type but a module. A type defines a set of values. A module defines a type or collection of related types and a set of functions between those types and other types that preserve the invariants of the domain concept. This set of types and invariant-preserving functions comprise the algebra of the module. (It’s worth reiterating here that the types should be immutable and the functions all side effect free.)
Want to bring the flexibility, modularity, and loose coupling of well-designed object-oriented software to functional architectures like Redux? Use a good module pattern for TypeScript, design algebras for each of your types, and compose new algebras from the constituent element modules. Each domain concept should get a type (or types), together with a set of operations that present other modules a semantic API for manipulating and deriving information from those types. This API should be made up of functions and functional structures, such as lenses, isomorphisms, etc. When defining a new type, implement its own algebra by combining the algebras of its constituent elements.
In my experience, the modularity achieved from building abstractions in this way in functional paradigms far exceeds what I’ve usually been able to accomplish in object-oriented architectures. One big problem I’ve had with the Law of Demeter as it has been applied in object-oriented software is that it can lead to broken-comb APIs where the operations exposed by
B are a handful of hyper-specific cases
A happened to need of
B ‘s neighbors,
B becomes a haphazard subset of the cartesian product of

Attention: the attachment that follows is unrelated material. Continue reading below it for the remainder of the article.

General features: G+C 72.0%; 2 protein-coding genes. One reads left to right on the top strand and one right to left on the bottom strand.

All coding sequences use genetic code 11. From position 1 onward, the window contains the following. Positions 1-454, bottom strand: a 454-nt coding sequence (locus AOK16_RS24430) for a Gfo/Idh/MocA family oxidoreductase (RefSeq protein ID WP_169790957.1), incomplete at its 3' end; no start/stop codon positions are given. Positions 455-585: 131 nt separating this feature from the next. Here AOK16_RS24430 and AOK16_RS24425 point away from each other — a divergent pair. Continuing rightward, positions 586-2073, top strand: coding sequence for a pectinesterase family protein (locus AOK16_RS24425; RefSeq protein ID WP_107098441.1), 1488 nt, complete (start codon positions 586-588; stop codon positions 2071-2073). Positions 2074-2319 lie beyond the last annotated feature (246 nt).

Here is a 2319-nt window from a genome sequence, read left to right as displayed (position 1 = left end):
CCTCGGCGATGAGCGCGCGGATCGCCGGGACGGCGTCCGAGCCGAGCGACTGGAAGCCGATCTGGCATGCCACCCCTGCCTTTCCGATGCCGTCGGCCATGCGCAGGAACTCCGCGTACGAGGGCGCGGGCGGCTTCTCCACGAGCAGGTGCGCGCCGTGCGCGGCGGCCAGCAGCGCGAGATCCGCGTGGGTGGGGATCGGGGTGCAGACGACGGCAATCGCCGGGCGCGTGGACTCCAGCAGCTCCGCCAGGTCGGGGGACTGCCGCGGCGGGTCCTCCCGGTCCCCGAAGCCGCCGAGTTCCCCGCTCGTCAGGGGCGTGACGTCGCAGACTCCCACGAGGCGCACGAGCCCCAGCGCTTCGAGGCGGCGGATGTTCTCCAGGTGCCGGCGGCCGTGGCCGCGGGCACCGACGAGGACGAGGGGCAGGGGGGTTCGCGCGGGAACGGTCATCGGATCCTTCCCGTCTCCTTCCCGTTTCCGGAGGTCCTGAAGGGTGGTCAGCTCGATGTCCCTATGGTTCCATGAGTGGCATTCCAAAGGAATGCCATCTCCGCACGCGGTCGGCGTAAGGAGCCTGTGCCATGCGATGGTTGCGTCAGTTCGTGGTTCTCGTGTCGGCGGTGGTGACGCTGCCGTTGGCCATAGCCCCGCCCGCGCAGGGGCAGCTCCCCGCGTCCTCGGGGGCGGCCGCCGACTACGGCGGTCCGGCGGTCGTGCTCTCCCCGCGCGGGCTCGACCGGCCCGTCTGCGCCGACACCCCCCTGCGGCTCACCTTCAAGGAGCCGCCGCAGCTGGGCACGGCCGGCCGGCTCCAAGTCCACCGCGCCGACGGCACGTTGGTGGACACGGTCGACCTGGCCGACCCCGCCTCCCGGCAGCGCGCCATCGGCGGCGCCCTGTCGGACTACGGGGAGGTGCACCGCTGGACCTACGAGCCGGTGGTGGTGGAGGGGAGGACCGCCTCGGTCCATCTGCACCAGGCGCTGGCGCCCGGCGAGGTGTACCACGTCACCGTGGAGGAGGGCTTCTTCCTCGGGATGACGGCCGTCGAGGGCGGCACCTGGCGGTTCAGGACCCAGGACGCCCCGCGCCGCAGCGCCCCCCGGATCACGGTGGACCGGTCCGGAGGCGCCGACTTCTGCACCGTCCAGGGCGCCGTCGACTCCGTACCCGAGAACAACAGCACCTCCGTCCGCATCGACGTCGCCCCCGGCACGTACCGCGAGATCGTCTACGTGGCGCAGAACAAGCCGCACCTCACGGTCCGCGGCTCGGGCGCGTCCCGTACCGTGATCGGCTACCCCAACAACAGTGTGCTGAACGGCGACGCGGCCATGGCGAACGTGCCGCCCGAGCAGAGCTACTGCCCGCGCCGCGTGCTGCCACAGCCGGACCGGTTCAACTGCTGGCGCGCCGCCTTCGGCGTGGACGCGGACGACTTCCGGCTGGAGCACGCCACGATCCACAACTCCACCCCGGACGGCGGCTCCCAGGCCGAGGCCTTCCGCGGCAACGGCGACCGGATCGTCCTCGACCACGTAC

D ‘s capabilities, in part because the message-passing paradigm of object-orientation can get a little limiting.
Modularity in functional architectures is way more powerful because you’re free to project to any other type that provides an appropriate algebra for expressing your problems — a freedom that comes from the inherent decoupling of side-effect free, pure functions between types. There are a whole host of techniques that can be used for introducing more fine-grained, flexible abstractions into your application:
- Need to express a lot of operations on a complex constituent element but don’t want to muddy your higher-level type’s API with a cartesian product of capabilities? Provide an
updateFoofunction of type
State -> (Foo -> Foo) -> Statethat you can use for defining any operation in terms of logical updates to
- Better yet, define a
foolens that enables a lot of flexible ways of getting or setting
updateas a derivative operation.
- Is there another potential representation of a value that’s more convenient or semantical in some contexts? Implement an
Isomorphismfor easy bi-directional conversion between those types so you can always use the most convenient algebra for your specific problem.
- Combine these and other techniques however you want, such as mapping a lens with an
Ismorphismto provide an equivalent logical lens of another type.
Modularity isn’t less important in functional architectures, even with a type system. On the contrary, functional programming and powerful type systems provide much more powerful tools for achieving modularity, but you have to learn them and learn how to use them. If you do, you’ll be richly rewarded with better results than you’ve ever achieved in classical object-oriented software. But if you leave them aside and just dot down into your nested types, you might as well go back to writing bad Java code. You’ve doomed yourself to repeating the failures of history instead of amplifying its successes.